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|Born||25 January 1966|
|Spouse(s)||Ameera deLaRosa m.2006 separated.2015|
|Children||3 Allegra, Tiger-Lily, Hunter.|
Donal MacIntyre (born 25 January 1966) is an Irish investigative journalist, specialising in investigations, undercover operations and television exposés. He has also worked as a presenter of both television news and documentaries on various UK channels.
In 2009, MacIntyre took part in the fourth series of Dancing on Ice, where he was runner-up to Ray Quinn. In 2014, he participated in the first series of The Jump where he was runner-up to Joe McElderry.
MacIntyre has also worked for the CBS Reality channel, including as presenter of the documentary series Donal MacIntyre: Unsolved, which looks at unsolved criminal cases such as abductions and murders.
MacIntyre is a twin and one of family of five children. He was educated in Dublin and London, and completed a Master's degree in Communication Policy at City University, London.[dead link]
After graduation he worked as a newspaper reporter for the Sunday Tribune and later with The Irish Press in Dublin, covering finance, sports and news. He undertook his first investigative reporting into the Law Society investigating allegations of restrictive practises. He then wrote similar investigative articles for The Guardian, The Daily Mail, The Sunday Express and the New Statesman.
MacIntyre began his television career at the BBC on the investigative sports strand On-The-Line in 1993. In the wake of the Lyme Regis canoeing disaster in which four school children drowned, his canoeing experience made him the natural choice to investigate the incident and the safety culture that had allowed it. He went undercover as an Adventure Sports Instructor to expose the lack of employment standards in the industry. This investigation led to the development of MacIntyre's distinctive investigative reporting style, which he explained as being present for the story, rather than merely reporting accounts of it:
I think print can be very reactive. It just means getting on the end of a phone and getting a quote. For TV it doesn't happen unless it's filmed and that means you have to be there. Our particular brand is called Show Me television - we don't tell you, we show you.
The first series of MacIntyre Investigates for the BBC caused some controversy when it was accused of falsifying video evidence and blackmail during its exposé of the Elite modelling agency. The BBC was sued for defamation, avoided court through a settlement, and issued a statement admitting that MacIntyre had misrepresented the agency in his programme, but that they stood by him.
Towards the end of his second series of MacIntyre Investigates for the BBC, he came under more open criticism from internal sources. The three programmes were suggested to have cost as much as £2.5 million, while an episode of Panorama by contrast typically cost £100,000 to £150,000. In return, BBC One's then controller Lorraine Heggessey expected MacIntyre Investigates to deliver the ratings, a pressure that other investigative journalists believed undermined its editorial integrity.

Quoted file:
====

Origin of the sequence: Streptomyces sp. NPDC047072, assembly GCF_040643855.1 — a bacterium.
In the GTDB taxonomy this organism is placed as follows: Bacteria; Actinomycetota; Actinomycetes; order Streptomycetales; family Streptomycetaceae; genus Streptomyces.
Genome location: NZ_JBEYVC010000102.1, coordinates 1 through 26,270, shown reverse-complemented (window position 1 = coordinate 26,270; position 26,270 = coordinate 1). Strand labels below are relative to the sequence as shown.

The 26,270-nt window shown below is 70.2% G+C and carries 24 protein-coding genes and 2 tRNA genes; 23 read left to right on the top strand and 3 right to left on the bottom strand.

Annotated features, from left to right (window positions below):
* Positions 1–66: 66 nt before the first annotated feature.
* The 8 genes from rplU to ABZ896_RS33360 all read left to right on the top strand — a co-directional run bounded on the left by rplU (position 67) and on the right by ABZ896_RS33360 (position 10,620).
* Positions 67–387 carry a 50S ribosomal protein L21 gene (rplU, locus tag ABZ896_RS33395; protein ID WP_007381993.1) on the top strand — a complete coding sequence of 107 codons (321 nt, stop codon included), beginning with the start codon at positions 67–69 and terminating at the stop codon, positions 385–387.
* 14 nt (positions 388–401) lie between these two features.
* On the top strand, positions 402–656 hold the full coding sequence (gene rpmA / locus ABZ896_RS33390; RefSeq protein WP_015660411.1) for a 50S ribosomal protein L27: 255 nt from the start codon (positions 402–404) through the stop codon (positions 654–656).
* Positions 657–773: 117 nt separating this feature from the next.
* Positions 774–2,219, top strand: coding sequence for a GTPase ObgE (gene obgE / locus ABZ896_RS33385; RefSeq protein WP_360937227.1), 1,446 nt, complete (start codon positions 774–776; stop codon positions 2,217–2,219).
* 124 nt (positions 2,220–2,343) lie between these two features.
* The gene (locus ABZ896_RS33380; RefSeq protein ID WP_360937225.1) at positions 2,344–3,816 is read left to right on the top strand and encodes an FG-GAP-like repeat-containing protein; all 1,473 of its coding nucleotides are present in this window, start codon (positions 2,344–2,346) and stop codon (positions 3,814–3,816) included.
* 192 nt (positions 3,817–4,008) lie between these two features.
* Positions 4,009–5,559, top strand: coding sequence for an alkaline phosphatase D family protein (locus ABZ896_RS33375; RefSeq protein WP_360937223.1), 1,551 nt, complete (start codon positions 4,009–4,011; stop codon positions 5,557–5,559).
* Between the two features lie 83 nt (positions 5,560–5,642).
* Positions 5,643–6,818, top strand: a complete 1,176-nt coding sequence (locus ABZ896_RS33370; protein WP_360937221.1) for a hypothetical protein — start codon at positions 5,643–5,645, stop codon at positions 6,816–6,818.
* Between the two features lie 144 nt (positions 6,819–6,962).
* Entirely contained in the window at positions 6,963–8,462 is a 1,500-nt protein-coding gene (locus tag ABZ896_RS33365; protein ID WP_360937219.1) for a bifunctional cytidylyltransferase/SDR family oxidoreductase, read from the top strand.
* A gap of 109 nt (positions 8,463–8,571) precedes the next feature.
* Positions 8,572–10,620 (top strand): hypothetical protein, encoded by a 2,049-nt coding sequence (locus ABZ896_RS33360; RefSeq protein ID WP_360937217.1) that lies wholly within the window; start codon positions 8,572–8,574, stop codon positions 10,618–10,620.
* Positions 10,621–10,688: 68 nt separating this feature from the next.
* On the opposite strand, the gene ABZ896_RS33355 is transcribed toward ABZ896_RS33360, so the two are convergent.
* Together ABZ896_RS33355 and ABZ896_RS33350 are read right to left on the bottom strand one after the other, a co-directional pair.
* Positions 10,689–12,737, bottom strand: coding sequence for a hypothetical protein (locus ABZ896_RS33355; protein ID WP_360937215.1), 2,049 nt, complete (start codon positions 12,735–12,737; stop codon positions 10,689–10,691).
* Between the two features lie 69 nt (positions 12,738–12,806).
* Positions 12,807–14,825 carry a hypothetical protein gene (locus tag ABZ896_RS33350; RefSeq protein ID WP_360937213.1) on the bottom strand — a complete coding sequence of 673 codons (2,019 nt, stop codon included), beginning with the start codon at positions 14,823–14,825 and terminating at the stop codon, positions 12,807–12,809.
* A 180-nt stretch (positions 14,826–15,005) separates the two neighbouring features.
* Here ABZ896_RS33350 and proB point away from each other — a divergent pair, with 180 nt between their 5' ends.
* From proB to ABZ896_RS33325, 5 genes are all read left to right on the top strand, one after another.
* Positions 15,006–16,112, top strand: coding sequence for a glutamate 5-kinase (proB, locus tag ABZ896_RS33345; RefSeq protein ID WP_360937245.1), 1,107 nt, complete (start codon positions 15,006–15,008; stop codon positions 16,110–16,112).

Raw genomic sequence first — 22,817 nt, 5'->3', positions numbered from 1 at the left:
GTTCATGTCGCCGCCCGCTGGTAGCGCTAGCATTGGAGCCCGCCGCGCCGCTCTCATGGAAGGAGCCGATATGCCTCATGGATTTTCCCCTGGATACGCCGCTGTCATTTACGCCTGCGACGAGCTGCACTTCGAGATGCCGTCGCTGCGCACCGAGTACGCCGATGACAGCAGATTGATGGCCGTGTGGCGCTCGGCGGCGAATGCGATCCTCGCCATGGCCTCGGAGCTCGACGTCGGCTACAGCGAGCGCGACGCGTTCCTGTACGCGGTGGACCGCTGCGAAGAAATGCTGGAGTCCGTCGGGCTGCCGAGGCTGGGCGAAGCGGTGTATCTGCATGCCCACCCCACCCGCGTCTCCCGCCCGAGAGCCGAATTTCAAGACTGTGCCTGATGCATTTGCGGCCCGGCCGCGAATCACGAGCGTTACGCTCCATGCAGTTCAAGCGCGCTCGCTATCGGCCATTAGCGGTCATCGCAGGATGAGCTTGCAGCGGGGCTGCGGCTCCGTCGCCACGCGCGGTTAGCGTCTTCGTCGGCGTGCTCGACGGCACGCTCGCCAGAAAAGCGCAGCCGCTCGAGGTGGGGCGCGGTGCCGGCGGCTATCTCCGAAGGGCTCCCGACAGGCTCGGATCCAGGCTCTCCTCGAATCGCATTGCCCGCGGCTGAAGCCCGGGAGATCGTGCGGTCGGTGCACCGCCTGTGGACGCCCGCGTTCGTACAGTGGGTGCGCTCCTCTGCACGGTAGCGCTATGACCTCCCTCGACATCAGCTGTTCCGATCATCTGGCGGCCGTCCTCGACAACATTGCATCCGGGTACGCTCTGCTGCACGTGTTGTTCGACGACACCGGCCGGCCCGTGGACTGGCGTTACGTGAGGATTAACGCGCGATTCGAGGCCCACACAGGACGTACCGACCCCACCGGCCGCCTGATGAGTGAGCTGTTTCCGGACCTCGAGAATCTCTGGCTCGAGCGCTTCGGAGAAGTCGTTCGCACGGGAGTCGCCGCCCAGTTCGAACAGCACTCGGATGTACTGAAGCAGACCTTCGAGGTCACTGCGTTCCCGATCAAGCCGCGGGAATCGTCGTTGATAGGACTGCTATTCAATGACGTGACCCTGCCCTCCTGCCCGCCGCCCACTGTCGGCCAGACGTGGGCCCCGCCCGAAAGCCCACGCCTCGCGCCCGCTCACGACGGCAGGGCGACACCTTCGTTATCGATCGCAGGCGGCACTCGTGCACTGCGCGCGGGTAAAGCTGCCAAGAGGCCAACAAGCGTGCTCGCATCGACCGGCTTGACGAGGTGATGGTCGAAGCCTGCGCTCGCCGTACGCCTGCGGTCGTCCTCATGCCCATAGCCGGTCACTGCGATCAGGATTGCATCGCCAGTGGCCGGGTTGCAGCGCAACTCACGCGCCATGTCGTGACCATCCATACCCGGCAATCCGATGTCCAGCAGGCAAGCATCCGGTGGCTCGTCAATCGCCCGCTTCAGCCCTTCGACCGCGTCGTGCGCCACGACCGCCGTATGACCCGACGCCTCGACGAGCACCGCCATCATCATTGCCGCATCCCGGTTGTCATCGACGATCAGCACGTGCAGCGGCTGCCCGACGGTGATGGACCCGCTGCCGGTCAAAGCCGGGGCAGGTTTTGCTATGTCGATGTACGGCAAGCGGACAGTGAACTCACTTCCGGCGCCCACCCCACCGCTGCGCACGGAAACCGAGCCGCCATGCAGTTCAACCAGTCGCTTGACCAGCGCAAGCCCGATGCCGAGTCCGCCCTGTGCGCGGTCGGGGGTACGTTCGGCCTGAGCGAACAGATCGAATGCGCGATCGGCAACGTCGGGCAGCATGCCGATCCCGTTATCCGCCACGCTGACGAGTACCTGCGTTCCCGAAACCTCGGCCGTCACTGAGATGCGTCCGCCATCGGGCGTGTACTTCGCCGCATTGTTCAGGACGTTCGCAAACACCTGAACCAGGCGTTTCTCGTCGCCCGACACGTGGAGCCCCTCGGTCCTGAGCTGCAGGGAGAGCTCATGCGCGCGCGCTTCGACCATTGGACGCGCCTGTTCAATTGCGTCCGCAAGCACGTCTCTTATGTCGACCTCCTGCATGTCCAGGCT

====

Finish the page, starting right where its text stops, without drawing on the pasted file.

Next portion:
In 2007, MacIntyre set out to create a documentary because he wanted to "do a Michael Moore for gangsters," in penetrating a world of super-rich villains who enjoy a life of luxury with no legitimate means of support: "It was interesting to make a 180-degree turn from my covert-reporting heritage and have full access. I wanted to build a bond."
The resulting production became a film with the title A Very British Gangster which centred on the life of Manchester-based gangster and hit man Dominic Noonan, whose brother Desmond Noonan was stabbed to death during filming.
MacIntyre directed the anti-smoking commercials for the SMOKE IS POISON campaign. This series included the Polonium commercial that the British Government banned out of sensitivity to the family of the murdered Russian dissident Alexander Litvinenko who was killed using the substance.
In June 2009, both he and his wife, Ameera de la Rosa (who was suffering from a brain tumour at the time) were attacked and beaten at the Cloud 9 wine bar in Hampton Court in what is believed to have been a revenge attack, linked to the prosecution of Jason Marriner and other Chelsea hooligans in the 1999 documentary.
Dancing on Ice
MacIntyre took part in the first series of Channel 4 reality series The Jump in 2014. Initially signed as a reserve in case of injury to other participants, he took the place of the incapacitated Melinda Messenger from the fifth night (30 January 2014). He finished the series second to Joe McElderry, who had also initially been a reserve contestant.
- The Guardian, 25 August 2010, 'Donal MacIntyre quits London Tonight' Retrieved 26 August 2010
- "Donal MacIntyre". City Speakers International. Retrieved 15 July 2008.
- "Interview with Donal MacIntyre". BBC. 2 May 2002. Archived from the original on 5 September 2007. Retrieved 15 July 2008.
- "Sex, lies and unused tape: How the BBC's model inquiry went wrong". 12 June 2001.
- "BBC settles with model agency over sex claims". 12 June 2001.
- Rowan, David (8 May 2002). "Evening Standard: Donal MacIntyre profile". Retrieved 15 July 2008.
- Lee, Marc (8 December 2007). "Donal MacIntyre: 'The difficult thing is to leave with clean hands'". The Telegraph. London. Retrieved 15 July 2008.
- "Donal MacIntyre joins 5 Live". BBC Press Office. 14 March 2008. Retrieved 15 July 2008.
- "Donal Macintyre". BBC Radio Five Live. Retrieved 15 July 2008.
- "Donal Macintyre to be Katie Derham's partner on London Tonight". This is London. 17 March 2010. Archived from the original on 9 April 2010. Retrieved 17 March 2010.
- "Dancing on Ice voting". ITV. Archived from the original on 27 October 2009. Retrieved 5 September 2013.